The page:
Research collaboration: machine learning on EPCC's Cirrus system

9 January 2024

The Cirrus HPC system, operated by EPCC, is designed to solve computational, simulation, modelling, and data science challenges. Michael Bareford describes a research collaboration that employed Cirrus' GPU nodes.

Cirrus GPU nodes were used to train a neural network (NN) to recognize agricultural field boundaries from satellite images. The NVIDIA V100 GPUs available on Cirrus are sufficiently capable that just one GPU node (containing four V100 GPUs) was required to train the NN using multi spectral images obtained from PlanetScope's flock of (Super)Dove nanosatellites [1].

Increased prediction accuracy

Training with such high-resolution (4m) data  was not possible with the user's local compute cluster, which features NVIDIA K80 GPUs. On that platform the training was restricted to 100m resolution images, otherwise the runtime would become unfeasible. On the other hand, the greater processing speed and memory of V100 GPUs, makes it possible to train with higher resolution data, raising the prediction accuracy from 77% to 93%. This level of accuracy was demonstrated for a sample of 700,000 field boundaries located in Navarra province in northern Spain (see image below).

Satellite image of fields alongside 2 maps.

Agricultural field boundaries detected by a U-Net neural network trained and run on the Cirrus machine. The field boundaries are for farmland located within Navarra province in northern Spain.

In addition, the total runtime on a single Cirrus GPU node was a reasonable 41 hours (or 164 GPU hours). We should note here also the extensiveness of the training data, five million polygons in total, covering regions in Europe, Africa and South East Asia.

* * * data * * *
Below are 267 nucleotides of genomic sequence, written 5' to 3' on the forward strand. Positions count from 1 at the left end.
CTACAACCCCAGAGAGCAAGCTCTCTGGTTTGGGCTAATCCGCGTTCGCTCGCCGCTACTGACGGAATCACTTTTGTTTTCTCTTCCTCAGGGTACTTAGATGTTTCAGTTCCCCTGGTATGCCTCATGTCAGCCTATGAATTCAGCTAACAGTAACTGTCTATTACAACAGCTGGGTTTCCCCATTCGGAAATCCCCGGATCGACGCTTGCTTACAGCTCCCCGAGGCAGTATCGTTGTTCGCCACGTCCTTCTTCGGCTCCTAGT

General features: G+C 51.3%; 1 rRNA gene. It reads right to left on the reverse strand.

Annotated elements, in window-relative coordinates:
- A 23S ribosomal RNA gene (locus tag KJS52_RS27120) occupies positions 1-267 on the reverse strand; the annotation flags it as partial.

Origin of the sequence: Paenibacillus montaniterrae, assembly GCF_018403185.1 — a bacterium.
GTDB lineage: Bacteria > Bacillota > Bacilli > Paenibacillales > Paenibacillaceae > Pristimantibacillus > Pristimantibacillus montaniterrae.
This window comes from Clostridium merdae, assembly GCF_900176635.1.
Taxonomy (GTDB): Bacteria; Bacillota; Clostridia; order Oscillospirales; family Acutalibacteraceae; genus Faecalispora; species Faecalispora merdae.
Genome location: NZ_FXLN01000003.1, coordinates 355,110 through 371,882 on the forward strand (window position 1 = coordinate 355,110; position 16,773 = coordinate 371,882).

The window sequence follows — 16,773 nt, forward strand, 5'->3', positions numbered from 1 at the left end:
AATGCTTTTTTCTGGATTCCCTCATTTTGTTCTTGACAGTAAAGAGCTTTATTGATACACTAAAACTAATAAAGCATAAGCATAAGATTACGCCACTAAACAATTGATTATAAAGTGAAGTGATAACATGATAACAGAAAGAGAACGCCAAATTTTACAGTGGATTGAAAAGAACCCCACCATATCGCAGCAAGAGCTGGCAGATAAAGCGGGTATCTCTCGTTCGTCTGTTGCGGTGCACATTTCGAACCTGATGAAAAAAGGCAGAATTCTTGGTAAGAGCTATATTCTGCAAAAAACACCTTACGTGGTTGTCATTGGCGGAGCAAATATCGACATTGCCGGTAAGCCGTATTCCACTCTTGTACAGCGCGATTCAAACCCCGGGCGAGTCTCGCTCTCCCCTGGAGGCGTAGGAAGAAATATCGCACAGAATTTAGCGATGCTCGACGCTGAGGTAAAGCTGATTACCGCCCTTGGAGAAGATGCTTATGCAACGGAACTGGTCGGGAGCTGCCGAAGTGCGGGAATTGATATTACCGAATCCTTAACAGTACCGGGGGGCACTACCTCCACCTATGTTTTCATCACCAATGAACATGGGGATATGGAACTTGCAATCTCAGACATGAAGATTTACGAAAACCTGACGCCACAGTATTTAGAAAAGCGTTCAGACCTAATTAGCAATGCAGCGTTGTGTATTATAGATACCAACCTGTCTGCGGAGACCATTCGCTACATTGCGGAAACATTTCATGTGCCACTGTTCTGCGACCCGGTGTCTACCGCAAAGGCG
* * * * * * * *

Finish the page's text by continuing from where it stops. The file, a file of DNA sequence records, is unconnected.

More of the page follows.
Processing image data

The satellite image data must be processed and re-formatted before being fed to the NN. This was done by specialist Python packages such as eo-learn [2] and eo-flow [3], which were installed within a custom Python environment on Cirrus, one based on a centrally-installed TensorFlow module [4]. The latter software being obviously crucial in training the U-Net neural network. A U-Net [5] NN is one that segments the input image rather than just classifying elements of the image, ie the output is the same as the input image but with the agricultural field boundaries delineated.

Delineating the boundaries of agricultural fields is a necessary first step when it comes to gathering and representing the data essential for farm management. For example, satellite images can also provide information on various key metrics such as crop yield. This research effort is being led by Dr Simon Fraval [6] of the University of Edinburgh; its ultimate aim is to bring down the costs of ML-enchanced farm management such that it is accessible to farmers across the world. 

Case study

You can read more about this project in the case study on the Cirrus website:




Dr Michael Bareford
Michael Bareford